Monday, February 27, 2012

On Being a Fictional Misogynist

Creating female characters has always been one of my biggest weaknesses as a writer.

I don't fully understand why this is. My best guess is that it's because I'm not female and so this creates a mystification process, where I create some version of my female ideal and then I try to recreate this on paper and it comes out cardboardish. I've been told at one time or another that a female character I created was too male-fantasy, too grotesque, too shrill, too quiet, too agreeable, too bitchy. And at one time or another these have been legitimate gripes.

I try to combat this problem. I'm in several writers groups and, in doing the math in my head, a quick census reveals that 80% of the people in these collective groups are female, which is probably what I need. And I do feel like it's helped. I'm writing a novel that revolves around a fictitious football team, and so most of the characters are male, but there are a few key female characters. I want to get this right. There have been times in the past when my fellow writers have saved my female characters from veering into bad stereotypes.

However, I'm at a point where I'm struggling with my female characters again. So for my writers group Sunday, I submitted a novel excerpt that was pretty rough because, among other things, my major female character is poorly conceived in it. It got the response I expected, and some suggestions as to how to make her more realistic as a character.

The only problem was that A.J. O'Connell was the most vociferous about the issues with my female character.

That in itself isn't a problem. A.J. is

1) a talented writer (if you haven't read her novella Beware the Hawk yet you need to do so).
2) female
3) a friend
4) generous in her time and ability to help

But here was the problem: she, too, submitted an excerpt for our group too. And on Saturday night, at the same time that she was reading my excerpt and being less-than-enthused with my female character, I was reading her story and finding that I really disliked the male character in it, to the point where I found him a little offensive. For many of the same reasons she disliked my female character. I felt like this character devolved into many of the bad male stereotypes -- he was nameless, he sat around and watched shoot-'em-up movies or played with guns, he seemed to only be in the story when the protagonist needed to converse with someone in between scenes, and then he spoke in grunts and monosyllables or in a way that demonstrated he wasn't paying attention.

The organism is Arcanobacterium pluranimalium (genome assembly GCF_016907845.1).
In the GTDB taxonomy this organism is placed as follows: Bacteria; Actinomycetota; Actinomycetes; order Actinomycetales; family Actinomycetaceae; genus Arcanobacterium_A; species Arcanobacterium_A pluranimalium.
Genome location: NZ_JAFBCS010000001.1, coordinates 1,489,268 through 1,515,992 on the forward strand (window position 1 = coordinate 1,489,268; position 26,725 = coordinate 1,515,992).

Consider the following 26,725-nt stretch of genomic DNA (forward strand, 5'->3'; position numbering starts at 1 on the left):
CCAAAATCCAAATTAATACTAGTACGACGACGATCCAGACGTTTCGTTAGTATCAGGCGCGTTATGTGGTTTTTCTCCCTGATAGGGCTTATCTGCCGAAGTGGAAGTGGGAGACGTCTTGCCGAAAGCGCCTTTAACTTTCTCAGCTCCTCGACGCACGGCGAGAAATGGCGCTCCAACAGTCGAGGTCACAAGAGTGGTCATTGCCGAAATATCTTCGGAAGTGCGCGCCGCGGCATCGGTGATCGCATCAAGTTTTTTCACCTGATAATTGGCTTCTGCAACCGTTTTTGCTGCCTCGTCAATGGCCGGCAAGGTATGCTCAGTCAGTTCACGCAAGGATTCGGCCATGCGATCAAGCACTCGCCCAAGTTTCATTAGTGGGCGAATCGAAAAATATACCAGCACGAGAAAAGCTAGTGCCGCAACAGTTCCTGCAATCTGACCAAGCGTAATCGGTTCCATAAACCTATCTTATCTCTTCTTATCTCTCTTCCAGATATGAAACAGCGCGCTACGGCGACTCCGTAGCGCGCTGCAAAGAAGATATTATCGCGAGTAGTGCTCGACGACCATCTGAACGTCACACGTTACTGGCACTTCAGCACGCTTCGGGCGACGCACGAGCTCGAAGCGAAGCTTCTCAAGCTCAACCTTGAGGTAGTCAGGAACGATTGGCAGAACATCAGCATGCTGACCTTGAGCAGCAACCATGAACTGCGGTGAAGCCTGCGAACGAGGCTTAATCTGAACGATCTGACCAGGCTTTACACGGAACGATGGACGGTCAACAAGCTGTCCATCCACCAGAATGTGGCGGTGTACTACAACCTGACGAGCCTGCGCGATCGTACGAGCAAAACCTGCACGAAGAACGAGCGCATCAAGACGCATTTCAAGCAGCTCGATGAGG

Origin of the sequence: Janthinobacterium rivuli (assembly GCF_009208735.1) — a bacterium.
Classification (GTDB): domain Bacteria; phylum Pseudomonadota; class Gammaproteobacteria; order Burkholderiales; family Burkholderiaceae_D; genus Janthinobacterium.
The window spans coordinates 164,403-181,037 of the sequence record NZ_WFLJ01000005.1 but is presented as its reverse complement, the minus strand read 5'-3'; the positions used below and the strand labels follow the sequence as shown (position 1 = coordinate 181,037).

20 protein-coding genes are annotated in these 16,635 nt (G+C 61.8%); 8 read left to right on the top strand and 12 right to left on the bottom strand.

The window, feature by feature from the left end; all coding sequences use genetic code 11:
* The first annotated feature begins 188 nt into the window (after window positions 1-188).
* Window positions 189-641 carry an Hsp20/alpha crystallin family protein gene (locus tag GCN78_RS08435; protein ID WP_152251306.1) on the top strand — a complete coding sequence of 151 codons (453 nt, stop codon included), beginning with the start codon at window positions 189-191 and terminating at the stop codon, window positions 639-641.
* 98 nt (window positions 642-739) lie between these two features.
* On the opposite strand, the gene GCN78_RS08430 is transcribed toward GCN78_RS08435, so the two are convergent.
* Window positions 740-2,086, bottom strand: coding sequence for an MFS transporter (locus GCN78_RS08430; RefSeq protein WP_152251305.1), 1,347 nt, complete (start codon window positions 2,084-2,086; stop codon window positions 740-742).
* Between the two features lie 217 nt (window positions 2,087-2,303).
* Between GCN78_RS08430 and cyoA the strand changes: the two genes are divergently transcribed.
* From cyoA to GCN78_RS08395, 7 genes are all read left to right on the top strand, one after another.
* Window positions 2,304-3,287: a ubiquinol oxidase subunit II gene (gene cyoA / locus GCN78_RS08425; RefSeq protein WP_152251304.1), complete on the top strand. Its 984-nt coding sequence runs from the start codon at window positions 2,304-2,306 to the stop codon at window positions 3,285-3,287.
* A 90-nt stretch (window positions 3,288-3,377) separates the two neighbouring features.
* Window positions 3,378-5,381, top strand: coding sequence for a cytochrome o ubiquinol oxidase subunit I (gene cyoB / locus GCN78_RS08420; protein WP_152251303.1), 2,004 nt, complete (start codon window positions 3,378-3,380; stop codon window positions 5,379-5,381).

So I was pissed. Not because I felt like A.J. was wrong about my female character -- she was spot-on. I got pissed because A.J. was spot-on while, in my opinion, doing the same thing she accused me of doing.

It's like this: if you tell me you're gonna pick me up at 8 and when you arrive I still need to shower and shave and brush my teeth, you'd be pissed at me for holding you up, and rightfully so. I'd apologize and try not to do that again. But then, if it's my turn to pick you up and you tell me, "Hang tight, I'm jumping in the shower now," I'm gonna be Pissed + 1 at you for doing the exact same thing.

And because I was one of the first to be workshopped and she was one of the last, when it was A.J.'s turn I was loaded for bear.

So I reacted. Badly. I whacked my hand on the table and said her character was a meathead and that I was offended by him. We're all in these groups, not to be carried across the room and told how great we are, but to become better writers. Yet I feel like you can offer writing advice without being a dick. And for a couple of minutes, I crossed the line. I felt bad for the rest of the meeting.

After the meeting ended and we walked to our cars, I was worried that brawl would spill out into the street. But A.J. and I hugged it out and we were fine, which was a huge relief to me. I wouldn't want to lose a friend over this.

Everything worked out in the end. We both have a better understanding of what not to do. We both got a blog out of this: (hers is here). We challenged ourselves to work on gender-based writing exercises. This isn't really the way I envisioned it happening, but maybe a few minutes of accusations of misandry and misogyny will help make us better writers.

1 comment:

  1. I am so glad that we could brawl about this, hug it out, blog about it and then get constructive and do some writing exercises. Also, I'm totally lucky to have a friend like you. You're a stand-up type guy, Phil. Just the kind of guy that my male characters are not.